DAP: Reopening of fast food outlet remains questionable despite MoH’s reply

Kelvin Yii showing photos of his recent visit to the fast food restaurant.

KUCHING, Dec 16: Democractic Action Party (DAP) says that the reply from the Ministry of Health (MoH) pertaining to the circumstances surrounding the reopening of a fast food outlet located at Jalan Tun Ahmad Zaidi Adruce has raised other questions of public interest.

A local daily today reported that State Health Department director Dr Jamilah Hashim had said the reopening of the outlet had complied to the standard procedures outlined by the Health Ministry for hygiene and food safety.

She said a team from the department had conducted a follow-up inspection on the outlet on Thursday, where they found satisfactory improvement from the first check done the day before.

From the official notice served by the Ministry of Health to the outlet, the premises was supposedly to be temporarily closed for 14 days from Dec 13, 2017 at 2pm to Dec 27, 2017, under Section 11 of the Food Act 1983 on the grounds that it is unhygienic and may pose a risk to the safety and health of the public.

However, less than a day later, the fast food outlet had reopened for business.


In a press statement today, Dr Kelvin Yii, special assistant to Bandar Kuching MP Chong Chieng Jen, questioned if the “efficiency” shown by MoH with regards to the hasty reopening of the fast food outlet be fairly applied across the board for all eateries, restaurant and food joint in the state now that such a ‘precedent’ has been set.

“The restaurant was served a noticed to be close at 2 pm, and since then, based on the reply of state Health Department director Dr Jamilah Hashim, both the MoH and the restaurant owner followed the Standard Operating Procedures(SOP) which is stated in the Food Act 1983 under s10(3) and s10(4) which requires the proprietor or owner to request an inspection by an authorized officer in writing to the Director and officer authorized by him.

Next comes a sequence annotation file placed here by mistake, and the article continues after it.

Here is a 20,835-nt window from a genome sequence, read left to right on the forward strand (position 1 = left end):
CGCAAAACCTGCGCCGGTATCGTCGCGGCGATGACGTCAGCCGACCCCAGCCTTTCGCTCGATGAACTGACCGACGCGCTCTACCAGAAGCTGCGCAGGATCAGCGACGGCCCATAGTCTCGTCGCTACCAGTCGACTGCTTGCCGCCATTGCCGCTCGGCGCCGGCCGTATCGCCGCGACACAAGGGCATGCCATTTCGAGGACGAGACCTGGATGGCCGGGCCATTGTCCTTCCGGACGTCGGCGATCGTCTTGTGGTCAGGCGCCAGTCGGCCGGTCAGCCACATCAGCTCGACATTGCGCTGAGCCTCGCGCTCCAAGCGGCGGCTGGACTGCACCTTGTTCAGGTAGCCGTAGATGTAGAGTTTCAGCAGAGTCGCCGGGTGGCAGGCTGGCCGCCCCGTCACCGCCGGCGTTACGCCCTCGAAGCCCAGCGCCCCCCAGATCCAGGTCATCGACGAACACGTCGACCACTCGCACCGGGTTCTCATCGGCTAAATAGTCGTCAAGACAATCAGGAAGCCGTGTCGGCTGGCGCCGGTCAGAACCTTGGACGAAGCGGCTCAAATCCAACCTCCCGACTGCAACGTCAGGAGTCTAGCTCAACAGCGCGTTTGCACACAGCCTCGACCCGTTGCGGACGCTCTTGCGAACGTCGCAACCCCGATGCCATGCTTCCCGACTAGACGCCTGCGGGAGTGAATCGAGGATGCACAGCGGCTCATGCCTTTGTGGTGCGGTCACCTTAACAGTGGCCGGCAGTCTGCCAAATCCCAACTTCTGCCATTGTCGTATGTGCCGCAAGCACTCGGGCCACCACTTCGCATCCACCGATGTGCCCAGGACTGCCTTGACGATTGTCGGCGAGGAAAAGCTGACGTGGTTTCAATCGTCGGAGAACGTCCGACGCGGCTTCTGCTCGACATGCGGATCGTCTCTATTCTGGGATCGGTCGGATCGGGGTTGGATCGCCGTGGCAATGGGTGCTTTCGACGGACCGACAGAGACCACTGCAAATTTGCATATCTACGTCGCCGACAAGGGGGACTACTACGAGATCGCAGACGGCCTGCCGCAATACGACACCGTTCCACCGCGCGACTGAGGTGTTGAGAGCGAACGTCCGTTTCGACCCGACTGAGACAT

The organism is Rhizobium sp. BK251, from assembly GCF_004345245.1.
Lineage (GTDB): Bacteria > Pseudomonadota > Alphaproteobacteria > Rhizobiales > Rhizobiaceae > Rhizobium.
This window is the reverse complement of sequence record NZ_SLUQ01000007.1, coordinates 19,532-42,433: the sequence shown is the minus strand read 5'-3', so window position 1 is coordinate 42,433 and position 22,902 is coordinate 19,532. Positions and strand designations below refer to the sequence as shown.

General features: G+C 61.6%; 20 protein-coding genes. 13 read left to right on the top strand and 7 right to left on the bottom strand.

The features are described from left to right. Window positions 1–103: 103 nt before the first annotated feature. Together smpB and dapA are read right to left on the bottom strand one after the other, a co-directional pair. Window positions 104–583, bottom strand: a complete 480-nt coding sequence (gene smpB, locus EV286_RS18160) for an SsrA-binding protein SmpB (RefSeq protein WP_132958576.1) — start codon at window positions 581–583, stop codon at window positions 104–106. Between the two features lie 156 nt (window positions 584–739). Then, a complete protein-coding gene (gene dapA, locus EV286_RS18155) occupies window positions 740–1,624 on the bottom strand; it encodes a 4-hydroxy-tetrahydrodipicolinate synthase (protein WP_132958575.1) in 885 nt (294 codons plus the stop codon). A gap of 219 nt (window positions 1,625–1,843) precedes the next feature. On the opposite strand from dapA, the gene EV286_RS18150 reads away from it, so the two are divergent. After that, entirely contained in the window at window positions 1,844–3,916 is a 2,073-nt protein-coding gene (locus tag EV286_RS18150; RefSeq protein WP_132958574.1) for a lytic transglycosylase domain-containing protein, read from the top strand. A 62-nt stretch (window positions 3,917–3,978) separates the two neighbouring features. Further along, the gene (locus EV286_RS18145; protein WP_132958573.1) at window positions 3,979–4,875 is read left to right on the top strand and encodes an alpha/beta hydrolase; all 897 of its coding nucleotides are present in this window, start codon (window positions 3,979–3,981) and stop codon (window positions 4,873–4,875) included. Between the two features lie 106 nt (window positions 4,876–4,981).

“Only after the request is made, then an authorised officer shall inspect the food premises within a certain period after the receipt of the request by the Director or the officer authorised by him, then if proven satisfactory, a certificate to that effect be issued.

“So, based on that SOP, the restaurant owner would have to do the required thorough cleaning of the premises, write an official letter to the Director and upon acknowledgement of receipt, order for a second inspection to take place and with to make sure that the required cleaning satisfies the criteria set by the Health Ministry.

“In this case, it was all done within the span of less than 24 hours,” said Yii.

He added that as much as he commended the ‘efficiency’ shown by the relevant officials, the recent course of events raises up other questions of public interest with regards to the matter, including whether the cleaning of the premises over such a short duration was sufficient to satisfy the criteria set by MoH, including the proper elimination of the alleged pests which had caused the shutdown notice to be issued in first place, such as rats or cockroaches and the reduction of the risk of their return. He also questioned if any chemicals were used during the cleaning and whether it was properly cleared out making it safe for public exposure and food consumption in the said area.

Yii also reiterated an earlier question he posed, asking if this recent incident set a wrong precedent and would send the wrong message to business owners since there isn’t much of a ‘penalty’ imposed upon non-complaint of health and safety guidelines.

“Are they saying that an alleged rogue business owner can then carry out cleaning procedures when and only they are served with the notice, and then they can continue business the day after?” he asked.

“The recommended and standard policy of temporary closure for 14 days I believe was put in place for a reason as it provides adequate time for thorough cleaning and proper re-inspection.

“As much as we support the right for businesses to run and support the welfare of their workers, however there should be no compromise especially when it comes to public health and the safety of the public at large especially when it involves children and families.

“The Ministry holds the responsibility to instil confidence in the public that health and safety guidelines are properly adhered to and no special treatment is afforded to those who may have people in high places and authority.

“Public health and safety trumps any business or even political interest.” — DayakDaily

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